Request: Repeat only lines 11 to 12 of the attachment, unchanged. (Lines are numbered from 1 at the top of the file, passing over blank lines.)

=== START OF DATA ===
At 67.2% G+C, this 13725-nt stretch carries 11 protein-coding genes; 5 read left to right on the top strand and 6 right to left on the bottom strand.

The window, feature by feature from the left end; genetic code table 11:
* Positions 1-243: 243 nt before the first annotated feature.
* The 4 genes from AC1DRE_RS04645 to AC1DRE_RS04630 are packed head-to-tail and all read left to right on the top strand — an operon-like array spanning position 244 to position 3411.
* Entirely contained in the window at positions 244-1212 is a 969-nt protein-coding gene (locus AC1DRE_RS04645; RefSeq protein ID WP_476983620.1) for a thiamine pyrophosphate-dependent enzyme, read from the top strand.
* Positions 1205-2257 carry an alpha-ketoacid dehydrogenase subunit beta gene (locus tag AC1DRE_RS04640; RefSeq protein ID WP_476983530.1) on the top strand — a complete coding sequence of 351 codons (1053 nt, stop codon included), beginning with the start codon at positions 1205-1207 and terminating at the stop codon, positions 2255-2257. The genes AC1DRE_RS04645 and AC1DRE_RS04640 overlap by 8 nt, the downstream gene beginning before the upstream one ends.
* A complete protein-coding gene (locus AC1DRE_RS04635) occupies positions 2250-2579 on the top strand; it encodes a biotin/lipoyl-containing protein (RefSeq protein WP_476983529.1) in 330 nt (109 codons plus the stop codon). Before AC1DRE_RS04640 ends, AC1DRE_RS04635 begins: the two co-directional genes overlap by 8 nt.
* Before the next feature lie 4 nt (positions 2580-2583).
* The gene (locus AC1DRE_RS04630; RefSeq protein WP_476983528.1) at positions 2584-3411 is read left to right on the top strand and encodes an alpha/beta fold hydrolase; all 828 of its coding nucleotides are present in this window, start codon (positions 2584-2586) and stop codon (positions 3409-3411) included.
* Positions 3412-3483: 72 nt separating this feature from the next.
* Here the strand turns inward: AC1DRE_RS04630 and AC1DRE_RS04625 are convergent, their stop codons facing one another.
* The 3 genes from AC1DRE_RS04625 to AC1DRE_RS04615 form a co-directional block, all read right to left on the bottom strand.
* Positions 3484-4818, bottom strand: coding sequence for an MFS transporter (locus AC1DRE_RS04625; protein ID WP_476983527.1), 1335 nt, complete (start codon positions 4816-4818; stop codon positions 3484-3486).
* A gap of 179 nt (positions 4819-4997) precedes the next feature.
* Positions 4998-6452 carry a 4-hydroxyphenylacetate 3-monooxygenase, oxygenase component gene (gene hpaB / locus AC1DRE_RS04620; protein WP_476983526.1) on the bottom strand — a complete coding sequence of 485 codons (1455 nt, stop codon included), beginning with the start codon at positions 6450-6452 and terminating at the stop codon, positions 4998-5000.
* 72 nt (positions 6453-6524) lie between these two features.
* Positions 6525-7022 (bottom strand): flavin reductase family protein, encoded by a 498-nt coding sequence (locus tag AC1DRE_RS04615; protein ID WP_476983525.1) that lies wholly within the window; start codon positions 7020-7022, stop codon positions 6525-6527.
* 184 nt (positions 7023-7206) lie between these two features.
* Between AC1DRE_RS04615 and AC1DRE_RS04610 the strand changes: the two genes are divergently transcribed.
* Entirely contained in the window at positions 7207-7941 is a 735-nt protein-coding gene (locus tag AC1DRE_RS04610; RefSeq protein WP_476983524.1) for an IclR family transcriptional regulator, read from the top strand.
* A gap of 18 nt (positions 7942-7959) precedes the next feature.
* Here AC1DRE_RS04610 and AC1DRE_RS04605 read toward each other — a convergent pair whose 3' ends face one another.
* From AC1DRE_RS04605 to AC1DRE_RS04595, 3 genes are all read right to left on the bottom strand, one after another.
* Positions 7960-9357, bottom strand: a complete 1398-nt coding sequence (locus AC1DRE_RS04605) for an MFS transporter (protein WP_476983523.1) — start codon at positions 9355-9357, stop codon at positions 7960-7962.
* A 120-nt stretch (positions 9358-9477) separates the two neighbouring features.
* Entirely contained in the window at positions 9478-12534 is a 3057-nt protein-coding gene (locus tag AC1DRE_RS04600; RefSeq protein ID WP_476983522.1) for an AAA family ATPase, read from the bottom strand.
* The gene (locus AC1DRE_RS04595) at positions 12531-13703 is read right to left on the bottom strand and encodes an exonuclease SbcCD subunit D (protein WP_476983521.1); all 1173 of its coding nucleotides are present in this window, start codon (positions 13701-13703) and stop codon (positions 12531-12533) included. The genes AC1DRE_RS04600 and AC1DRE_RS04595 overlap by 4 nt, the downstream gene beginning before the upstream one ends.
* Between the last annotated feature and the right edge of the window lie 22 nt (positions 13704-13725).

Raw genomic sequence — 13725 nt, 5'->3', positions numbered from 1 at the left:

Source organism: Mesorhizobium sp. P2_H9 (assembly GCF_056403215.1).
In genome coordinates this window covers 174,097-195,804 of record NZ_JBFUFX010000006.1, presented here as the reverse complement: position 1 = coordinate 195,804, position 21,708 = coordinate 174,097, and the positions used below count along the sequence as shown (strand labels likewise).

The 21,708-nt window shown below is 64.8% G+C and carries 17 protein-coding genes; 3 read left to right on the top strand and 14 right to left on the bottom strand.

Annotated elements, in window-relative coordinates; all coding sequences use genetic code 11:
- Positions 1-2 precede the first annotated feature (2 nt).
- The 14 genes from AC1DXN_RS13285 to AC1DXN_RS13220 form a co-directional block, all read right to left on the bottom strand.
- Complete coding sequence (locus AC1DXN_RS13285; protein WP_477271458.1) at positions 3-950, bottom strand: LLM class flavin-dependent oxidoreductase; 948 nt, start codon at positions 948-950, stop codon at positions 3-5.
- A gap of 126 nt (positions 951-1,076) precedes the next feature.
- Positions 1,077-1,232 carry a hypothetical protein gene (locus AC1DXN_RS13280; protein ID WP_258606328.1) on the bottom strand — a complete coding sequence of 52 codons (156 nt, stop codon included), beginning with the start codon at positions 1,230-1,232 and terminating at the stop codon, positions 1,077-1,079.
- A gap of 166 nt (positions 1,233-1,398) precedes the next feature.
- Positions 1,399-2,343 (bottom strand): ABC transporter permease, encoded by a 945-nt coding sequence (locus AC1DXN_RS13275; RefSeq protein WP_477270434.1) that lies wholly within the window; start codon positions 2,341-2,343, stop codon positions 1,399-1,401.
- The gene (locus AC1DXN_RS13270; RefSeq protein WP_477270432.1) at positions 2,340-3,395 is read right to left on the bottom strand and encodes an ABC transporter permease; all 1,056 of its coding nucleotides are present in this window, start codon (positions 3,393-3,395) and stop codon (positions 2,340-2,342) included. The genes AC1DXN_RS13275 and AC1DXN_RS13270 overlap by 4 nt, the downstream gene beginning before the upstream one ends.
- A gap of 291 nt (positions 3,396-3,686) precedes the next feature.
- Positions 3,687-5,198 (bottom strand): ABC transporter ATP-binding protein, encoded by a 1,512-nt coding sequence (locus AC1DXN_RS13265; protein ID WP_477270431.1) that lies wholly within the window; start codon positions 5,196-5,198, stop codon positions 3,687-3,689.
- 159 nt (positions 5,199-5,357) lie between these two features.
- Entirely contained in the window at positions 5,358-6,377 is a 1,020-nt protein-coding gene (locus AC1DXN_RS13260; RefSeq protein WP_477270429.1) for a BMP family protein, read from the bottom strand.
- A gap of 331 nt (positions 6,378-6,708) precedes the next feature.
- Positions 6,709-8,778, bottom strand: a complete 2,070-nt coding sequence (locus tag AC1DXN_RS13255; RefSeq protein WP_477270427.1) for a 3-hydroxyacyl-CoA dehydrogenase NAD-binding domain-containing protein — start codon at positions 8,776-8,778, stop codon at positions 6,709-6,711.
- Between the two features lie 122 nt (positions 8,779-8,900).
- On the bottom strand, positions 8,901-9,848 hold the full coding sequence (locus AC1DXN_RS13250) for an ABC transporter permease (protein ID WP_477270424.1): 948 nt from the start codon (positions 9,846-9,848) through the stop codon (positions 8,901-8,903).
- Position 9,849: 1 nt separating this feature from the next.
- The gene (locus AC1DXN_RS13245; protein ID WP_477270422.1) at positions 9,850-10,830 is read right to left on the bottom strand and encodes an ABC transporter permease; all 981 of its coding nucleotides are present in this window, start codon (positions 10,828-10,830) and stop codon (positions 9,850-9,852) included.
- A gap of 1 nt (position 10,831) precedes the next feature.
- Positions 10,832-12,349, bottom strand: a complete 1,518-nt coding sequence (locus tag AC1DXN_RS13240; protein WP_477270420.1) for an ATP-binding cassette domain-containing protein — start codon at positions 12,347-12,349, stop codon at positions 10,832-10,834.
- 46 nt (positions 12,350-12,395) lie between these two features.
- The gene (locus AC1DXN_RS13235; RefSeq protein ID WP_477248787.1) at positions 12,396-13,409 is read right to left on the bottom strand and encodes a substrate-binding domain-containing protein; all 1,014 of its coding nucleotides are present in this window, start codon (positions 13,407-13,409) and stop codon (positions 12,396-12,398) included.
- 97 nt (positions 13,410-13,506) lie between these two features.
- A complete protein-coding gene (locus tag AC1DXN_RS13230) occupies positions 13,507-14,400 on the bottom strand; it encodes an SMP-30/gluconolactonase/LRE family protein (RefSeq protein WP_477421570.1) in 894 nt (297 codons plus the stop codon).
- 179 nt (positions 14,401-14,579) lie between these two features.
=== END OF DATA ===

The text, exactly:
* Here the strand turns inward: AC1DRE_RS04630 and AC1DRE_RS04625 are convergent, their stop codons facing one another.
* The 3 genes from AC1DRE_RS04625 to AC1DRE_RS04615 form a co-directional block, all read right to left on the bottom strand.